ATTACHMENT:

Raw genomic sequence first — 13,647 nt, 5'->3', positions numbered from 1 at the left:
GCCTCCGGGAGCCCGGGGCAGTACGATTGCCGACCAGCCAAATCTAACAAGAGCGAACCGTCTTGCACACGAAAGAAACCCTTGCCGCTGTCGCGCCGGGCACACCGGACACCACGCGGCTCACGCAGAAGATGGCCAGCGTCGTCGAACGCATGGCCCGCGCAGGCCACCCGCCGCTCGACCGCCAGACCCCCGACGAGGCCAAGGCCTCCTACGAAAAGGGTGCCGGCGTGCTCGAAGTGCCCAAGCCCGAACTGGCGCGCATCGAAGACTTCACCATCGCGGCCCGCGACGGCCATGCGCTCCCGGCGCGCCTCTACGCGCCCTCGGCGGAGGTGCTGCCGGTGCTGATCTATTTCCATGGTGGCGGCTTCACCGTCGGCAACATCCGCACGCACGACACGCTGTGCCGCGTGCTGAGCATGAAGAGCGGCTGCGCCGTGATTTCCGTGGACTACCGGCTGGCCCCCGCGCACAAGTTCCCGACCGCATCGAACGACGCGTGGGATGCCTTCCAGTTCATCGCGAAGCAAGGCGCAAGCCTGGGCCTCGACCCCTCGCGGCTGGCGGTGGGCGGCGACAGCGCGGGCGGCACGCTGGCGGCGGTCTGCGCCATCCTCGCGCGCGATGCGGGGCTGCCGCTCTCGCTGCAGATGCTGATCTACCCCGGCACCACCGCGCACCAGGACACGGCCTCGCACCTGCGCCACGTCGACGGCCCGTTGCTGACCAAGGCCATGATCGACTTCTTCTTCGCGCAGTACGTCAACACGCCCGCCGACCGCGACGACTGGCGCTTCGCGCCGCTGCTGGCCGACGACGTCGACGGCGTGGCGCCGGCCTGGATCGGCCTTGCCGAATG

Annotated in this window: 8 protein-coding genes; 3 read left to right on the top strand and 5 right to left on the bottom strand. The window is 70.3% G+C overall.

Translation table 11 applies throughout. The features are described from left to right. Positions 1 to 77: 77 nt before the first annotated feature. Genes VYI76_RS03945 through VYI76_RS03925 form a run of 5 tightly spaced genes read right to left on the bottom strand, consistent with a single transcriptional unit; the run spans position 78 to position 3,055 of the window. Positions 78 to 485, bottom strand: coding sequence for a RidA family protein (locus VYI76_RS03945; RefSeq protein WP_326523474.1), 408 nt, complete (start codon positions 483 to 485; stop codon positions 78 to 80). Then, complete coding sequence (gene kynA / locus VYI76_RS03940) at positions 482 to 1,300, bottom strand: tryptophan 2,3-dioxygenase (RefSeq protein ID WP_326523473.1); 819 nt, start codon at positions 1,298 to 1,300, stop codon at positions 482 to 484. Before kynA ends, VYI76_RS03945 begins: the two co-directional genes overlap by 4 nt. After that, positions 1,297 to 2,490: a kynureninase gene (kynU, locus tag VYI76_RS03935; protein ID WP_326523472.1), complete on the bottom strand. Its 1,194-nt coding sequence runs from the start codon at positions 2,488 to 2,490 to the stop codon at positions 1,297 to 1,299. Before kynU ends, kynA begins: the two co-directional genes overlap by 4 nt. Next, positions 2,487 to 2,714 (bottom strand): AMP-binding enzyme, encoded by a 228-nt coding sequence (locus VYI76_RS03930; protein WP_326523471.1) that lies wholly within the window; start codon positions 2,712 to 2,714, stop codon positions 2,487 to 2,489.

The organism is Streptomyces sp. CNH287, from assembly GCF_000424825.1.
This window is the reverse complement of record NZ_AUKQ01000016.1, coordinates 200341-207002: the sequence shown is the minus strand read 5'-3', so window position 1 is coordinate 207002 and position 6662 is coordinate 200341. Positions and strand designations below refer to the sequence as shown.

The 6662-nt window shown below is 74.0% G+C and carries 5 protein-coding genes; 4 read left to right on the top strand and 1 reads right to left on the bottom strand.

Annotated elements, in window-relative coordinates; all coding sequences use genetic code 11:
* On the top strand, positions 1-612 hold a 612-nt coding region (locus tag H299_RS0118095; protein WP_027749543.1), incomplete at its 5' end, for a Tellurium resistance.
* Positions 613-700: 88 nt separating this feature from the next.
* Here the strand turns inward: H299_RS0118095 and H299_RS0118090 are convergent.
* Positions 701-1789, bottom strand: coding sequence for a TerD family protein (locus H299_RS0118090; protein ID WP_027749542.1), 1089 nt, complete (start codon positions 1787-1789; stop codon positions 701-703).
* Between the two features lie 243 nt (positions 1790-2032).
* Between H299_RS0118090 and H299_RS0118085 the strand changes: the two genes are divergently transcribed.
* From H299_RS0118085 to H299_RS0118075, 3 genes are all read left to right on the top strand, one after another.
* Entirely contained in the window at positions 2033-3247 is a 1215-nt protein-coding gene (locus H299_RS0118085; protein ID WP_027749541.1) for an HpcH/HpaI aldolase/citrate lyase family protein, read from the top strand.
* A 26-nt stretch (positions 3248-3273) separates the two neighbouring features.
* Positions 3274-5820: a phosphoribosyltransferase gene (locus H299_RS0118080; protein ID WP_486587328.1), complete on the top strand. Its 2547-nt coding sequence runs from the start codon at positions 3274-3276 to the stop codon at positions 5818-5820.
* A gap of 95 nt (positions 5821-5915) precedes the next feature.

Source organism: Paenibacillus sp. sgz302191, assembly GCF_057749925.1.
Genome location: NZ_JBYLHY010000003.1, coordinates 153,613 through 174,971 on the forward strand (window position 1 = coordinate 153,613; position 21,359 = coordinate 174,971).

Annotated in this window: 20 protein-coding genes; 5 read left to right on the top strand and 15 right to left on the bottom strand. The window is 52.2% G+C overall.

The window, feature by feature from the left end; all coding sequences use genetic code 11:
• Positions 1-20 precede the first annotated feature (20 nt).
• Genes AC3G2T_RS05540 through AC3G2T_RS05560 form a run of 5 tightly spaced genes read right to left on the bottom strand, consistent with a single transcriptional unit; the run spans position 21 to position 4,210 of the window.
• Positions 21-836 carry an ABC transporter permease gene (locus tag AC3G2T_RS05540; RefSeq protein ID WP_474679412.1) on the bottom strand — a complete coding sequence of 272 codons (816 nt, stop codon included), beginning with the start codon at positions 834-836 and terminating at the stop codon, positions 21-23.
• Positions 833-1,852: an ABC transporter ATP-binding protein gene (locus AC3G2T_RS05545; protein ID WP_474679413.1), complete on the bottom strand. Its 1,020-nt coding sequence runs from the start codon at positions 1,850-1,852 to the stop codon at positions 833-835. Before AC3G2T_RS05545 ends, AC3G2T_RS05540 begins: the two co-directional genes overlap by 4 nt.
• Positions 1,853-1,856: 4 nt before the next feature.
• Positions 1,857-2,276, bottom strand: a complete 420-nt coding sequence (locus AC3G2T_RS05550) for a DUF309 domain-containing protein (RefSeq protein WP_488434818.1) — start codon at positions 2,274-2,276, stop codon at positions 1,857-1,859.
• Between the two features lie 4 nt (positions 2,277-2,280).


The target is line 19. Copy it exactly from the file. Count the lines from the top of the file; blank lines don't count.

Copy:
* A gap of 95 nt (positions 5821-5915) precedes the next feature.